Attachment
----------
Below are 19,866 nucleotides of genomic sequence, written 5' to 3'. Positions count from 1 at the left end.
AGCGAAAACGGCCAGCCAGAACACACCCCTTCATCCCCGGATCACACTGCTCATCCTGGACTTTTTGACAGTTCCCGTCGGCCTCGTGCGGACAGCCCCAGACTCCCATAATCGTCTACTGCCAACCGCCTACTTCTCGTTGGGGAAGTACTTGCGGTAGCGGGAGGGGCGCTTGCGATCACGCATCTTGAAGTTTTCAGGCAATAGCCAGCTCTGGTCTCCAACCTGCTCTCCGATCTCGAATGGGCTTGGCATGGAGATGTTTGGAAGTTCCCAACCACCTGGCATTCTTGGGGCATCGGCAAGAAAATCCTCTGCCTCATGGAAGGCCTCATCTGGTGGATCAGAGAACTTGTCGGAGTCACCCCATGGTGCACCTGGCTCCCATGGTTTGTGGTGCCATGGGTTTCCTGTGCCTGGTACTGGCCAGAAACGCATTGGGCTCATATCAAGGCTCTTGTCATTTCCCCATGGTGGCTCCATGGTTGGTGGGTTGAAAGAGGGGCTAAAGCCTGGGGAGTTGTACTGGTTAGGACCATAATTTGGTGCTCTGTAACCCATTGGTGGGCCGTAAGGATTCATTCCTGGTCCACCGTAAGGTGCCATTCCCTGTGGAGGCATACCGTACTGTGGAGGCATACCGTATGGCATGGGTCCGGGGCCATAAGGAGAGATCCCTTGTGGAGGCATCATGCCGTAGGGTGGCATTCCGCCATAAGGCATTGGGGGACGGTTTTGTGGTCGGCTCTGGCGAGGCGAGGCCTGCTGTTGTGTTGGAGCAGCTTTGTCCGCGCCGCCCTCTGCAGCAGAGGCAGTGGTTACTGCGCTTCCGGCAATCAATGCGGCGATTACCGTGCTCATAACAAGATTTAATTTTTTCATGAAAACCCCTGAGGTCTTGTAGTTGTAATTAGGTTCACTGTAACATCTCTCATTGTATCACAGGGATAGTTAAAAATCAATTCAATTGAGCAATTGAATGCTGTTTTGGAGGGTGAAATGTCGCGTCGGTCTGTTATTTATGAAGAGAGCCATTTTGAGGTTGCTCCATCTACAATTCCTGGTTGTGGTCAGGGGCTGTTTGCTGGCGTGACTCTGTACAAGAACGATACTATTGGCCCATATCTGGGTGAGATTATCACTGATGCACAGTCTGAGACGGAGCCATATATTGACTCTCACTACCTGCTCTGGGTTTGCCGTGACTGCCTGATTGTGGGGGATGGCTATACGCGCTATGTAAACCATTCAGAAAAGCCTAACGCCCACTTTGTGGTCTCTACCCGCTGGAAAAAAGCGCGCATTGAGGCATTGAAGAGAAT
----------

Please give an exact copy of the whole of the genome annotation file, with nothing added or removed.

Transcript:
Below are 19,866 nucleotides of genomic sequence, written 5' to 3'. Positions count from 1 at the left end.
AGCGAAAACGGCCAGCCAGAACACACCCCTTCATCCCCGGATCACACTGCTCATCCTGGACTTTTTGACAGTTCCCGTCGGCCTCGTGCGGACAGCCCCAGACTCCCATAATCGTCTACTGCCAACCGCCTACTTCTCGTTGGGGAAGTACTTGCGGTAGCGGGAGGGGCGCTTGCGATCACGCATCTTGAAGTTTTCAGGCAATAGCCAGCTCTGGTCTCCAACCTGCTCTCCGATCTCGAATGGGCTTGGCATGGAGATGTTTGGAAGTTCCCAACCACCTGGCATTCTTGGGGCATCGGCAAGAAAATCCTCTGCCTCATGGAAGGCCTCATCTGGTGGATCAGAGAACTTGTCGGAGTCACCCCATGGTGCACCTGGCTCCCATGGTTTGTGGTGCCATGGGTTTCCTGTGCCTGGTACTGGCCAGAAACGCATTGGGCTCATATCAAGGCTCTTGTCATTTCCCCATGGTGGCTCCATGGTTGGTGGGTTGAAAGAGGGGCTAAAGCCTGGGGAGTTGTACTGGTTAGGACCATAATTTGGTGCTCTGTAACCCATTGGTGGGCCGTAAGGATTCATTCCTGGTCCACCGTAAGGTGCCATTCCCTGTGGAGGCATACCGTACTGTGGAGGCATACCGTATGGCATGGGTCCGGGGCCATAAGGAGAGATCCCTTGTGGAGGCATCATGCCGTAGGGTGGCATTCCGCCATAAGGCATTGGGGGACGGTTTTGTGGTCGGCTCTGGCGAGGCGAGGCCTGCTGTTGTGTTGGAGCAGCTTTGTCCGCGCCGCCCTCTGCAGCAGAGGCAGTGGTTACTGCGCTTCCGGCAATCAATGCGGCGATTACCGTGCTCATAACAAGATTTAATTTTTTCATGAAAACCCCTGAGGTCTTGTAGTTGTAATTAGGTTCACTGTAACATCTCTCATTGTATCACAGGGATAGTTAAAAATCAATTCAATTGAGCAATTGAATGCTGTTTTGGAGGGTGAAATGTCGCGTCGGTCTGTTATTTATGAAGAGAGCCATTTTGAGGTTGCTCCATCTACAATTCCTGGTTGTGGTCAGGGGCTGTTTGCTGGCGTGACTCTGTACAAGAACGATACTATTGGCCCATATCTGGGTGAGATTATCACTGATGCACAGTCTGAGACGGAGCCATATATTGACTCTCACTACCTGCTCTGGGTTTGCCGTGACTGCCTGATTGTGGGGGATGGCTATACGCGCTATGTAAACCATTCAGAAAAGCCTAACGCCCACTTTGTGGTCTCTACCCGCTGGAAAAAAGCGCGCATTGAGGCATTGAAGAGAAT